Abortion Rights Group Opposes Effort To Restore Arizona Ban

PHOENIX (AP) — Planned Parenthood Arizona said in a legal filing Wednesday the courts need to “harmonize” the state's two different laws on abortion after Attorney General Mark Brnovich moved last week to reinstate an almost complete ban on the procedure dating back more than a century.

Brnovich on July 13 asked a court in Tucson to lift an order that had blocked the earlier ban. The newly conservative U.S. Supreme Court in June overturned the Roe v. Wade decision, leaving it up to states to decide how to regulate abortions.

Planned Parenthood Arizona said in its new court filing that providers must now navigate inconsistent statements from elected officials and insisted “this court has a duty to harmonize all of the Arizona Legislature’s enactments as they exist today.”

Brnovich had said the U.S. Supreme Court's decision to overturn Roe v. Wade meant that Arizona's old law banning all abortions except when the woman's life was at risk should now be enforceable.

Arizona also has a law banning abortion after 15 weeks of pregnancy that Republican Gov. Doug Ducey signed into law in March. Ducey has insisted it takes precedence over the near-total ban Brnovich wants to enforce.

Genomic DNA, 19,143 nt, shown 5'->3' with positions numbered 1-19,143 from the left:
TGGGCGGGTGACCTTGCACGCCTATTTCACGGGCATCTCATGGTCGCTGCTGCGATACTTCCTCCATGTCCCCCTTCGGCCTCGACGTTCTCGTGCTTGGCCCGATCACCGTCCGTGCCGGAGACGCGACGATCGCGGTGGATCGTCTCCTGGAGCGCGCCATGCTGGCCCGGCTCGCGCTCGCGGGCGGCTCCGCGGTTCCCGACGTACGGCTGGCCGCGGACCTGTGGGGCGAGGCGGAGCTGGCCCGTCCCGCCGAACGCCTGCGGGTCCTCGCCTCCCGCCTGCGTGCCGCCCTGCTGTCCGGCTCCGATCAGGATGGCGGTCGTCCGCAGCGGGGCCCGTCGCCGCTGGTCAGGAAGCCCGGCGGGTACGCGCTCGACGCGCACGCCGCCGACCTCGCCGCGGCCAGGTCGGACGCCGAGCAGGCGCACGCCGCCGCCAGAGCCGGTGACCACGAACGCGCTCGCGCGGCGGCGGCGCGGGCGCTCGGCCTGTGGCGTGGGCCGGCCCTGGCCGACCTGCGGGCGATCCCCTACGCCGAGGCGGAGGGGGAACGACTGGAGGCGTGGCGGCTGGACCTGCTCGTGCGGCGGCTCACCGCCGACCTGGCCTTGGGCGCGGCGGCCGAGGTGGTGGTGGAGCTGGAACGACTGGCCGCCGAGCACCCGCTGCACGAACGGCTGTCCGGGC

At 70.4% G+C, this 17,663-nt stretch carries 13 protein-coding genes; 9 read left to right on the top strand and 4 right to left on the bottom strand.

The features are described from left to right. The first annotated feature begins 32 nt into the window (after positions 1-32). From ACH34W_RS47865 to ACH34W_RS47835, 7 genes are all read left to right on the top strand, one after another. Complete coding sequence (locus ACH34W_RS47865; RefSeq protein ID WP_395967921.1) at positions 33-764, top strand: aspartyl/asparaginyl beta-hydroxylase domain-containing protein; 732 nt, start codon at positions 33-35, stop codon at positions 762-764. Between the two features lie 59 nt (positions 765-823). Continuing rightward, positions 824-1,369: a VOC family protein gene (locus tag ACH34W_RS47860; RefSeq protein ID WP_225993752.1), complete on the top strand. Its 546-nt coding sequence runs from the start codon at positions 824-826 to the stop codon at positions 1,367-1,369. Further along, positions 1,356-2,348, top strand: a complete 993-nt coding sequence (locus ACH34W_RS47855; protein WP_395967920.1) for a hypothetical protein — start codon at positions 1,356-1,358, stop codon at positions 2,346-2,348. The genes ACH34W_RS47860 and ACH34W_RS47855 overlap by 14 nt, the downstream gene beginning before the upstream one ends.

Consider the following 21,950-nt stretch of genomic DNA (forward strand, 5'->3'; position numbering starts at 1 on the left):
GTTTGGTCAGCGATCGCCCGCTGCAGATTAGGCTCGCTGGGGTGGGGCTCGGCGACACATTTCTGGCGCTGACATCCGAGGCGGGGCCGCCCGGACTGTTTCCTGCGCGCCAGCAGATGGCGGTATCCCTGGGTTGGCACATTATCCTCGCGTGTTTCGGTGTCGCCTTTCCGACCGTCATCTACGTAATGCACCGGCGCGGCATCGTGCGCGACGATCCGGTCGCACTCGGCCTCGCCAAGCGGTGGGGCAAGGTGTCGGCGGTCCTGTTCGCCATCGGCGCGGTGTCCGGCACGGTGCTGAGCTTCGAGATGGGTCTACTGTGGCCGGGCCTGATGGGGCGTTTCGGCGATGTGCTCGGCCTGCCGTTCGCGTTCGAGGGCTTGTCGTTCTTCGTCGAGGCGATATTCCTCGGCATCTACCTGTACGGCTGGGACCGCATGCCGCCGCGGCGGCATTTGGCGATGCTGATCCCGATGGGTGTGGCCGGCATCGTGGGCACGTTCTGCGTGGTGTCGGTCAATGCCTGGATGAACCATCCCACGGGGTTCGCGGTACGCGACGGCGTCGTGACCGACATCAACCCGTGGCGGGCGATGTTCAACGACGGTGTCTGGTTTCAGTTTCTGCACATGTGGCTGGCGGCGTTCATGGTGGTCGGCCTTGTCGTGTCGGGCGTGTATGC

"The Supreme Court rightly returned this important issue to our elected representatives,” Brittni Thomason, spokeswoman for Brnovich’s office, said Wednesday. “In Arizona, our legislature has consistently re-affirmed our existing law prior to Roe v. Wade, most recently with legislation passed by lawmakers and signed by the governor earlier this year.

"While we wait for the court to issue its opinion, we will continue to seek to protect the most vulnerable,” she added.

Planned Parenthood Arizona's CEO Brittany Fonteno said Wednesday that Brnovich “is playing politics at the expense of Arizonans’ lives.”

“We know that Arizonans are overwhelmingly in favor of abortion access, and Planned Parenthood will continue to fight these attacks to ensure that everyone gets the health care they need and deserve," Fonteno said.